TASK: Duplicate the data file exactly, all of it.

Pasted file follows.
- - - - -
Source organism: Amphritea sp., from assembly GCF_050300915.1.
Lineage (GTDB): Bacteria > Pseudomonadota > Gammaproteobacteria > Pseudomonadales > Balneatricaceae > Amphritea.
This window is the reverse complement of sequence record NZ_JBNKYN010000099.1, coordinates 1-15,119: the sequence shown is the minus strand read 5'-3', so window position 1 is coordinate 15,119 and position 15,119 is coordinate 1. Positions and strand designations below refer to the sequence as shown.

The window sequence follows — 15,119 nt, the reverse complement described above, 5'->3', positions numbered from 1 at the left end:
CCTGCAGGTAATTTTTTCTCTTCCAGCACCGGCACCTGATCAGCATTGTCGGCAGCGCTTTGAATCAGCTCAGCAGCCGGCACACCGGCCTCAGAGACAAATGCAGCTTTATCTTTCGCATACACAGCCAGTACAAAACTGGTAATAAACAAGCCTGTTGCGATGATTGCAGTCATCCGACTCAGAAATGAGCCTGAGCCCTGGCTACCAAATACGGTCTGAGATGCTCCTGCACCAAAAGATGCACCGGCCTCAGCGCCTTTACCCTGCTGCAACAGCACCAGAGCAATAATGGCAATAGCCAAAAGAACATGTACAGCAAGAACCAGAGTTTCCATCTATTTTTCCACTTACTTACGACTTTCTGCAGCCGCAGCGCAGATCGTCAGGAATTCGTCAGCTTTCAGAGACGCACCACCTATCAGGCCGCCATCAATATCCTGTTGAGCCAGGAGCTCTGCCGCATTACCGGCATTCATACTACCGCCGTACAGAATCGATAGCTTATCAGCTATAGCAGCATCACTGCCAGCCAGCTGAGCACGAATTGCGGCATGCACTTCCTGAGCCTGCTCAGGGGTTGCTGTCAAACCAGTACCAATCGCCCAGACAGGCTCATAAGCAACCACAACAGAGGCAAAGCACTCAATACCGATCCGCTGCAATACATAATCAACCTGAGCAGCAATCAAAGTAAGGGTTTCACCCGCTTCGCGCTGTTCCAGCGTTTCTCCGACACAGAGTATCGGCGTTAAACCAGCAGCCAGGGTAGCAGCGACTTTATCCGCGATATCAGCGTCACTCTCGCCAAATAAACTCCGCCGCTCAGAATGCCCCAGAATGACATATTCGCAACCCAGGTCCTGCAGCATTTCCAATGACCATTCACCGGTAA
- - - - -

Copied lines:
Source organism: Amphritea sp., from assembly GCF_050300915.1.
Lineage (GTDB): Bacteria > Pseudomonadota > Gammaproteobacteria > Pseudomonadales > Balneatricaceae > Amphritea.
This window is the reverse complement of sequence record NZ_JBNKYN010000099.1, coordinates 1-15,119: the sequence shown is the minus strand read 5'-3', so window position 1 is coordinate 15,119 and position 15,119 is coordinate 1. Positions and strand designations below refer to the sequence as shown.

The window sequence follows — 15,119 nt, the reverse complement described above, 5'->3', positions numbered from 1 at the left end:
CCTGCAGGTAATTTTTTCTCTTCCAGCACCGGCACCTGATCAGCATTGTCGGCAGCGCTTTGAATCAGCTCAGCAGCCGGCACACCGGCCTCAGAGACAAATGCAGCTTTATCTTTCGCATACACAGCCAGTACAAAACTGGTAATAAACAAGCCTGTTGCGATGATTGCAGTCATCCGACTCAGAAATGAGCCTGAGCCCTGGCTACCAAATACGGTCTGAGATGCTCCTGCACCAAAAGATGCACCGGCCTCAGCGCCTTTACCCTGCTGCAACAGCACCAGAGCAATAATGGCAATAGCCAAAAGAACATGTACAGCAAGAACCAGAGTTTCCATCTATTTTTCCACTTACTTACGACTTTCTGCAGCCGCAGCGCAGATCGTCAGGAATTCGTCAGCTTTCAGAGACGCACCACCTATCAGGCCGCCATCAATATCCTGTTGAGCCAGGAGCTCTGCCGCATTACCGGCATTCATACTACCGCCGTACAGAATCGATAGCTTATCAGCTATAGCAGCATCACTGCCAGCCAGCTGAGCACGAATTGCGGCATGCACTTCCTGAGCCTGCTCAGGGGTTGCTGTCAAACCAGTACCAATCGCCCAGACAGGCTCATAAGCAACCACAACAGAGGCAAAGCACTCAATACCGATCCGCTGCAATACATAATCAACCTGAGCAGCAATCAAAGTAAGGGTTTCACCCGCTTCGCGCTGTTCCAGCGTTTCTCCGACACAGAGTATCGGCGTTAAACCAGCAGCCAGGGTAGCAGCGACTTTATCCGCGATATCAGCGTCACTCTCGCCAAATAAACTCCGCCGCTCAGAATGCCCCAGAATGACATATTCGCAACCCAGGTCCTGCAGCATTTCCAATGACCATTCACCGGTAA